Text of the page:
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It Happened One Weekend: One Avenue B Tries to Fit In

1) Super-cool Alphabet City gets ready to welcome One Avenue B to the hood. Developer LargaVista Companies, who's previous work focused on franchise restaurants and office buildings in the outer boroughs, transformed a lot that housed a Gasateria to make way for 24 apartments that range from the mid 500's up to $1.75 million. The shiny glass appears to stick out a bit, but Principal Marcello Porcelli argues, "We didn’t want to build a big tower in the sky that sticks up. We wanted to respect what’s been there for a long time." [CJ Hughes/Posting]

2) New York apartment buildings are in a quandary searching for renovations which will simultaneously improve the building and property values. With limited space, escalating construction costs and crusty boards, the process is not so simple. Gyms and playrooms are preferred to roof decks, but sometimes the simplest solution is the best. Realtors recommend sprucing up lobbies and hallways, hiring a full time doorman or creating additional storage space for extra junk. But there is no silver bullet. Jonathan Miller explains: "á la carte amenities seldom have an impact. It’s the package of amenities that a building offers that is inherent in the value of the building." [Teri Karush Rogers/NY Times]

3) After being priced out of Clinton Hill, accountant Keith Rosenthal knew he would have to expand his search area to find a new home. The only thing that mattered was the cost. Size and location were disregarded in order to find an apartment that cost $700-$850 a month and not a penny more. After seeing some listings for places in the Bronx, he and his girlfriend found an agent to take them around, with no apartment too small or too cheap for their price. They eventually settled on a 400sqft studio for $58,000. The place is so small there is only room for a sofa bed, but this is of no matter to the stingy accountant who is happy to be in "a run-of-the-mill building, which kind of suits me because I am trying to pay a run-of-the-mill price." [Joyce Cohen/The Hunt]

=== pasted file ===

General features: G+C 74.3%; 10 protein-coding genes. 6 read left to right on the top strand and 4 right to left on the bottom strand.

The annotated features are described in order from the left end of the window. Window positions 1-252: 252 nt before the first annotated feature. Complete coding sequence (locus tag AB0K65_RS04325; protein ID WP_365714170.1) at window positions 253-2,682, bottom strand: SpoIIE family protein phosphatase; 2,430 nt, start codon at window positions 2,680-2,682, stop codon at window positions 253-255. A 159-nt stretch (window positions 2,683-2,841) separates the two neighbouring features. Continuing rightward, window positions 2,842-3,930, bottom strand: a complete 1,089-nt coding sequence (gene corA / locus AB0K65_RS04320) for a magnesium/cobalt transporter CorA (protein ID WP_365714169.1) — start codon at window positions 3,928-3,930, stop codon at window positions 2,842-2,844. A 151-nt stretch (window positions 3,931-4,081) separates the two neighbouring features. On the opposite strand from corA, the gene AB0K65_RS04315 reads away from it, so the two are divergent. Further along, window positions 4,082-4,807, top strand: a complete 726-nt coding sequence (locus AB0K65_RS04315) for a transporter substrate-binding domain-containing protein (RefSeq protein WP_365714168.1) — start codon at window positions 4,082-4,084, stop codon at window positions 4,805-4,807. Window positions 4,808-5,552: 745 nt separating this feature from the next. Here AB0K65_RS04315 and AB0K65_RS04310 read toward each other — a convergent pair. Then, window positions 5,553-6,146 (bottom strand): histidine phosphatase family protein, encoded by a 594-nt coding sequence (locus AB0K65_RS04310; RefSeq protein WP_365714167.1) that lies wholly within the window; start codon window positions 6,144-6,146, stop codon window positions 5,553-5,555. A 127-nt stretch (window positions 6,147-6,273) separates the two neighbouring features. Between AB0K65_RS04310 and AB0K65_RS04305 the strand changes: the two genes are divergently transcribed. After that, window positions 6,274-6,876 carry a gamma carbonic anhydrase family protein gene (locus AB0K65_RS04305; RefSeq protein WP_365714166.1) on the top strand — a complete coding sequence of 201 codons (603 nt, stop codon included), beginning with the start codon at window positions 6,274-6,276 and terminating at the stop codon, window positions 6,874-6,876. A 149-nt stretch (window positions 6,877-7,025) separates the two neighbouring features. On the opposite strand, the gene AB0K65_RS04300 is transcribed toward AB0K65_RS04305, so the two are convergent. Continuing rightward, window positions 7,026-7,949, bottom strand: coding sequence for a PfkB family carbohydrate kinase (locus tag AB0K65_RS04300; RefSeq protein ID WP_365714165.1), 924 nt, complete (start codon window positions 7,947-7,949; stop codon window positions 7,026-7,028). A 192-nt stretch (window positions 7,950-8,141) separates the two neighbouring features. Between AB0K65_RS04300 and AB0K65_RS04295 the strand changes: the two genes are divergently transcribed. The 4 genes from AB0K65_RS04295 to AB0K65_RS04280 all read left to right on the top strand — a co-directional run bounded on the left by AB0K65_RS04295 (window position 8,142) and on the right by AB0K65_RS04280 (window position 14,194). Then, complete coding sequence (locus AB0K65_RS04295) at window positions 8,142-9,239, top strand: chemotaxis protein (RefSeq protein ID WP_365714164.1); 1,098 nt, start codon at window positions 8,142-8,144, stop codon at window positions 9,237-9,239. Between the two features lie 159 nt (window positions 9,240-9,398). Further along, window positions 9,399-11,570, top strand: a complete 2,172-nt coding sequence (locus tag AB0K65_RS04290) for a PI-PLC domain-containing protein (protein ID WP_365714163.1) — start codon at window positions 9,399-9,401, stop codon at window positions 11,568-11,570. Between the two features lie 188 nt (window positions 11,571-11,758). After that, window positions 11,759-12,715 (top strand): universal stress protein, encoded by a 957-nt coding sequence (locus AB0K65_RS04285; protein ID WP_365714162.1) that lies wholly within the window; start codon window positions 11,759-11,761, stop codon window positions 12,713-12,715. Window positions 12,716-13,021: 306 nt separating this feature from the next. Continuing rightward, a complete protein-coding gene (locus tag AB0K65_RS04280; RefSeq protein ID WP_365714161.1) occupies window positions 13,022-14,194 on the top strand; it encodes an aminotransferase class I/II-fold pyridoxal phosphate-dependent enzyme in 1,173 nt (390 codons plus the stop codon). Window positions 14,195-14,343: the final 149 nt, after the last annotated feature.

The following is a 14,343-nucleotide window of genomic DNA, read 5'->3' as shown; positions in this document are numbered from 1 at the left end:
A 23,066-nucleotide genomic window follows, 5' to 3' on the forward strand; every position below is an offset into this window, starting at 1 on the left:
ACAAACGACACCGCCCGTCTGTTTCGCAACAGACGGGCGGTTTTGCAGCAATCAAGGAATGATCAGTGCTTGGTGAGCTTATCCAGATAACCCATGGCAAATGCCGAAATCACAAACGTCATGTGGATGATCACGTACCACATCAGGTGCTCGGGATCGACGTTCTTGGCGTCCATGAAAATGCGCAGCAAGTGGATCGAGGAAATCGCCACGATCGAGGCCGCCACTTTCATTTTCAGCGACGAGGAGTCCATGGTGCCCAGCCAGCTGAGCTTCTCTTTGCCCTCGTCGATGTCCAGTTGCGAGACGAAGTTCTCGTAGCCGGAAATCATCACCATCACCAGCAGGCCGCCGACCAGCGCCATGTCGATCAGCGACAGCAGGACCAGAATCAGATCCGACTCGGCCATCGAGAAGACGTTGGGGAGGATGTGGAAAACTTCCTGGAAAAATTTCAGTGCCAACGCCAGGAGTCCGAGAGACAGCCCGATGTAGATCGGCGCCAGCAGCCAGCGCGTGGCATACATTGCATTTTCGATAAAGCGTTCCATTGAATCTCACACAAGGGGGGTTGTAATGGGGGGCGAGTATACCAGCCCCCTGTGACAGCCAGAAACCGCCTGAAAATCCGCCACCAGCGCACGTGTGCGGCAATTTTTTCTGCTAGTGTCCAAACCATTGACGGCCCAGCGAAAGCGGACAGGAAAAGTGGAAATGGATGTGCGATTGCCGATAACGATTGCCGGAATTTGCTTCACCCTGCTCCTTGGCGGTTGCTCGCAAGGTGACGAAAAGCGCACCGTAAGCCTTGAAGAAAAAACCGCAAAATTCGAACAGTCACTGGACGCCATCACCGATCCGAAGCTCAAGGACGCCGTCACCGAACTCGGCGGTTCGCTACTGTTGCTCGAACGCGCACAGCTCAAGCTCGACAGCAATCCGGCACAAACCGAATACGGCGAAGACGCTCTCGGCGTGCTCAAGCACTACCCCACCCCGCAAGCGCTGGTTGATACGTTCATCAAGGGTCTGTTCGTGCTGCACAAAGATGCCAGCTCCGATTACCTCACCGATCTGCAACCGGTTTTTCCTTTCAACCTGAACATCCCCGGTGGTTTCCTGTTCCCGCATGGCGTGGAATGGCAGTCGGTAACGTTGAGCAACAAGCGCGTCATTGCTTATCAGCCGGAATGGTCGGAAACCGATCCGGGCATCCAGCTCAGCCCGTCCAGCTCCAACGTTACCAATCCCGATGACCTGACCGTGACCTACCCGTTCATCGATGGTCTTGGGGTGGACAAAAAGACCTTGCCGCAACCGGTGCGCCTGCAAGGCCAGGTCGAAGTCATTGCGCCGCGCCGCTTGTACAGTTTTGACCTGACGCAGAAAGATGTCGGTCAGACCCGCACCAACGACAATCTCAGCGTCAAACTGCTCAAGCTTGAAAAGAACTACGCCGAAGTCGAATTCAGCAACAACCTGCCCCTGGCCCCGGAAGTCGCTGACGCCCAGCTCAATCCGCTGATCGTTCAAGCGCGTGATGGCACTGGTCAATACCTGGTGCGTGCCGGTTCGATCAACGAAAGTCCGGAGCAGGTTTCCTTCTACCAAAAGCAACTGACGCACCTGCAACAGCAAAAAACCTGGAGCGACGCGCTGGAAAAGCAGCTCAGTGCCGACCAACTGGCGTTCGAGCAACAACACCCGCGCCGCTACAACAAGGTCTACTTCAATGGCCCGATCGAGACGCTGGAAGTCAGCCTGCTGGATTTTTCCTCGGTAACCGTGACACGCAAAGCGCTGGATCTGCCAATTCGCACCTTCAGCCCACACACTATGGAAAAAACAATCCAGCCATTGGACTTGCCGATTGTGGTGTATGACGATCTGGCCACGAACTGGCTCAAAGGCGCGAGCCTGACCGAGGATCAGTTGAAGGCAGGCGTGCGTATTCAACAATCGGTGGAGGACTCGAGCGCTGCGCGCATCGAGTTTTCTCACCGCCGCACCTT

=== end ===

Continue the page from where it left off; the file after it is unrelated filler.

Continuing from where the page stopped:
4) The Ciccarone and Belmont playgrounds are four blocks apart in the Bronx. Both were scheduled for simultaneous repairs, but while the Ciccarone repairs move ahead, the Belmont playground languishes. The kicker is that the Ciccarone Playground near Arthur Avenue has a renovation budget almost three times the size of the Belmont Playground, despite being 75% smaller. Former Deputy Mayor and Arthur Avenue resident Peter Madonia admits to pushing for the increased budget. The Parks department blames delays on contractor issues while denying that the projects were ever supposed to begin simultaneously. [Clint Hedler/Belmont Report]

5) Northsix proprietor Jeff Steinhauser explains the club's upcoming transformation to the Music Hall of Williamsburg. After operating the space since 2001, even building the stage himself, the club has had to deal with fire code violations, an ongoing legal battle, and of course, rising rents. Steinhauser will stay on and manage the new club but wonders, "the way the neighborhood is changing, I don’t know that a place like this necessarily fits in." [Jake Mooney/Williamsburg Report]